The end-to-end principle is a design pattern used in the early Internet that suggests that
Specific application-level functions usually cannot, and preferably should not, be built into the lower levels of the system – the core of the network.
It was formalized in a 1984 paper, End-to-End Arguments in System Design, by Saltzer, Reed, and Clark. The paper uses an example of securing a file transfer between two computers. There are many steps during the transfer where the file could get corrupted or lost. Should the network be responsible for error checking, de-duplication, ordering, and crash recovery? The end-to-end solution solves this problem at the end node – a simple checksum at the source and destination.
David Clark wrote a follow-up paper in 2000 examining how the Internet had changed. Namely, he recognized that the Internet was full of users that might not have others' best interests at heart – spammers, the government interests, users who don't trust each other, users who don't trust the software they're using, etc.
Clark touches on different ways of approaching this problem: firewalls, NAT, trusted-third parties, public-key cryptography, and non-technical solutions.
He ends with a paragraph that's still relevant 22 years later,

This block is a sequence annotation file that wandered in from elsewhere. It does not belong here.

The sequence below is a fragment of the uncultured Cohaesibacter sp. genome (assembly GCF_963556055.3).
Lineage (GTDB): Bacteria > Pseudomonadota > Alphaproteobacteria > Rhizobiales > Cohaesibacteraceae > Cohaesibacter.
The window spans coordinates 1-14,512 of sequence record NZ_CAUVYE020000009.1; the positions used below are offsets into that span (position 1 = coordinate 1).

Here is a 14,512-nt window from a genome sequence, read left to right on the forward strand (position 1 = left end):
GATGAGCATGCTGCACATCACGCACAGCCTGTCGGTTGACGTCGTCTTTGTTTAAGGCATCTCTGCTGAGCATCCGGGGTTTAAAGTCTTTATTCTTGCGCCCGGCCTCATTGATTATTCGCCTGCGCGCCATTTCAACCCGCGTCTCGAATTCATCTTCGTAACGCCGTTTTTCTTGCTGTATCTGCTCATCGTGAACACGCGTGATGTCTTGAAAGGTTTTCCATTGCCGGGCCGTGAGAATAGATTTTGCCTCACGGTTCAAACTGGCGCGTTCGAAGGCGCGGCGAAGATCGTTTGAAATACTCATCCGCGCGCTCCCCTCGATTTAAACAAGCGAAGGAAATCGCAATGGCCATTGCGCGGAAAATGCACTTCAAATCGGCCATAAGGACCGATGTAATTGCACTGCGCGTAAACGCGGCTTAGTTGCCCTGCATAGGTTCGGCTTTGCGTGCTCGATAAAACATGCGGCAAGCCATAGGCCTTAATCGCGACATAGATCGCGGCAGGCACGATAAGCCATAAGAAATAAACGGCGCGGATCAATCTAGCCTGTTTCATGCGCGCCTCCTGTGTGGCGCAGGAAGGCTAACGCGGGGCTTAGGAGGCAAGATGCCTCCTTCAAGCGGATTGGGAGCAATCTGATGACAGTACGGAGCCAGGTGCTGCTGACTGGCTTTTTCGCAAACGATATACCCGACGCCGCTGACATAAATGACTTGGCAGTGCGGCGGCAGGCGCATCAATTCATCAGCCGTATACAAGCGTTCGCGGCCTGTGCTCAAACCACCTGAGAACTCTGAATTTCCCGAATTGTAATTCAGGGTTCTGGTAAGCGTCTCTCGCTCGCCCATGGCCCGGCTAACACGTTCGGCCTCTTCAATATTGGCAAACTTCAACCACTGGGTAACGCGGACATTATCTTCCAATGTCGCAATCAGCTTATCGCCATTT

We have painted two pictures of the constraints that technology imposes on the future Internet. One is that technological solutions are fixed and rigid. They implement some given function, and do so uniformly independent of local needs and requirements. They create a black and-white outcome in the choice of alternatives. Either an anonymizing service exists, or it does not. On the other hand, we observe in practice that there is a continuing tussle between those who would impose controls and those who would evade them. There is a tussle between spammers and those who would control them, between merchants who need to know who the buyers are and buyers who use untraceable e-mail addresses, and between those who want to limit access to certain content and those who try to reach it. This pattern suggests that the balance of power among the players is not a winner-take-all outcome, but an evolving balance. It suggests that the outcome is not fixed by specific technical alternatives, but the interplay of the many features and attributes of this very complex system. And it suggests that it is premature to predict the final form. What we can do now is push in ways that tend toward certain outcomes. We argue that the open, general nature of the Net, which derived from the end to end arguments, is a valuable characteristic that encourages innovation, and this flexibility should be preserved.